Who’s really calling the shots in South Africa?

Mounting frustration by South African citizens over the country’s seemingly arbitrary lockdown regulations has been met with silence from the office of the presidency – with questions now swirling around as to who is really in charge?

According to Intellidex analyst, Peter Attard Montalto, the question is anchored in the current debate around tobacco restrictions in the country – which appeared to be a complete reversal of an announcement made by president Cyril Ramaphosa in his last address to the nation – almost three weeks ago.

Ramaphosa has been lauded, both locally and abroad, for his handling of the coronavirus crisis in South Africa, up to his most recent national address.

From declaring a state of disaster on 15 March, the president moved swiftly to take the decision to lock down the country – even at the cost of the wider economy – in a bid to save lives by reducing the spread of the virus among the population.

Messaging from the government, led by Ramaphosa’s addresses to the nation, was clear: the Covid-19 pandemic is a massive crisis that put all lives at risk, and sacrifices will need to be made to see the country through it.

However, as the nationwide lockdown progressed from three weeks, to five weeks, to the eased (but still restrictive) ‘risk-based’ approach we experience today, government’s communication has become less clear – and to many, has stopped making any sense at all.

Instead, the country has been hit by a barrage of regulatory changes, adding and removing rules, with little in the way of communications backing the ‘whys’ and ‘hows’ of the process.

In his weekly letters to the nation, Ramaphosa has kept his focus squarely on the country’s response to the coronavirus pandemic itself, while assuring, through statements, that the granular decisions being taken regarding the lockdown are being done via consensus through the National Coronavirus Command Council (NCCC).

The NCCC itself, however, is now coming under closer scrutiny, with legal challenges looking to test the legitimacy of the council, and the decisions they have taken.

Who is calling the shots?

According to Attard Montalto, while many would love for Ramaphosa to be solely in charge, he is not a “benign dictator” leader, and is squarely rooted in the politics at play behind the scenes.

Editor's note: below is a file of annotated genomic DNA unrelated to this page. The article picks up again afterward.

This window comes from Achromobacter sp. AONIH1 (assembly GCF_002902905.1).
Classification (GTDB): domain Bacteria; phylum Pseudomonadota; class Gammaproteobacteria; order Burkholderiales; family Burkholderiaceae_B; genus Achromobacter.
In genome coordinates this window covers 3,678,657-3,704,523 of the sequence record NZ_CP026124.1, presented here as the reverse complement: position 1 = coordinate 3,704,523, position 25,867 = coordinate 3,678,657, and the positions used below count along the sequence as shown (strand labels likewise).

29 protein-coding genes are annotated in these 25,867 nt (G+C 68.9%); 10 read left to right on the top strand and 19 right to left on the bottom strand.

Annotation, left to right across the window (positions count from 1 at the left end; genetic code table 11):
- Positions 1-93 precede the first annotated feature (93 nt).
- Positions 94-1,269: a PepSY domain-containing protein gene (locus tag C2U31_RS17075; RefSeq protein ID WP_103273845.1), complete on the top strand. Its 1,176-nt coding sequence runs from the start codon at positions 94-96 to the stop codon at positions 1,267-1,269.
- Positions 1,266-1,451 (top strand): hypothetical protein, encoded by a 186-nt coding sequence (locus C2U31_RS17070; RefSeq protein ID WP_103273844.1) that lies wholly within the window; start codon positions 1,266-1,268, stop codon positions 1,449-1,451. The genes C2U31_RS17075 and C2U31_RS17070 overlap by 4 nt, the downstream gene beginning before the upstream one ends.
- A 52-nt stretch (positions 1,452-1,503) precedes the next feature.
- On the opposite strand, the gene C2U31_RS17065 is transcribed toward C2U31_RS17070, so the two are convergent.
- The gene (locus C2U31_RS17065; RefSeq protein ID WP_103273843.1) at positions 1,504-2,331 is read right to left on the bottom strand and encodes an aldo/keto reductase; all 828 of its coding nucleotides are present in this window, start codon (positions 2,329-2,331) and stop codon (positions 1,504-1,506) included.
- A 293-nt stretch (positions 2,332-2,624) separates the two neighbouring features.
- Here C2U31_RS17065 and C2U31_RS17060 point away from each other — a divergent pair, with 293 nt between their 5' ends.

“On a personal level, Ramaphosa is a collectivist – which in a cabinet sense means he is a majoritarian, taking the majority view where consensus cannot form.

“On an institutional level, Ramaphosa has not set up his Presidency with enough independent capacity and resources to enable him to take fast moving decisions himself and cross check or disagree with cabinet colleagues,” the analyst said.

As a result, at present the “microeconomic-fiddlers and micromanagers” have taken the gap to push their policies, while more sensible voices are being drowned out, he said.

“Ramaphosa is not capable, we think, of rejecting a majority view that is ‘wrong’ in cabinet – at least not at speed. The microeconomic-fiddlers have (also) been faster out of the gates.”

The analyst said that Ramaphosa’s structures around him are too informal (in terms of the economic advisory capacity) and too overwhelmed by the speed at which everything is happening.

“All this means is that a small group of ministers – including minister of Trade and Industry Ebrahim Patel – are clustered around COGTA minister Nkosazana Dlamini-Zuma, and are really driving the agenda in a cohesive and united way,” he said.

Dlamini-Zuma retains key powers to oversee and manage the gazetting process under the Disaster Management Act, and Attard Montalto believes that Ramaphosa has only generalised oversight of this, rather than active control.

“As a collectivist then we think Ramaphosa struggles with an issue like the cigarette sales ban, and remains loyal to the collective decision, even if he may disagree with it. But the same is true more generally on economic stimulus and support,” he said.

“The centre of power then we think sits only loosely and theoretically around Ramaphosa – but needs to be considered as a more complex system of actors with key importance for Dlamini-Zuma, Patel, (Minister of Police) Bheki Cele and (Health Minster) Zweli Mkhize obviously too as integral components.”

While the the effect of this below-the-surface politicking is evident in the messaging from government as of late, the outcome also holds ramifications for the future.

“This outcome creates political opportunities for those who want to form a coalition against Ramaphosa into the 2022 elective conference,” Attard Montalto said. “But we would not view it through those terms now – not in the sense of that is what’s driving action or division (at present).”


Read: Why Ramaphosa isn’t addressing South Africa about the coronavirus every day

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Who’s really calling the shots in South Africa?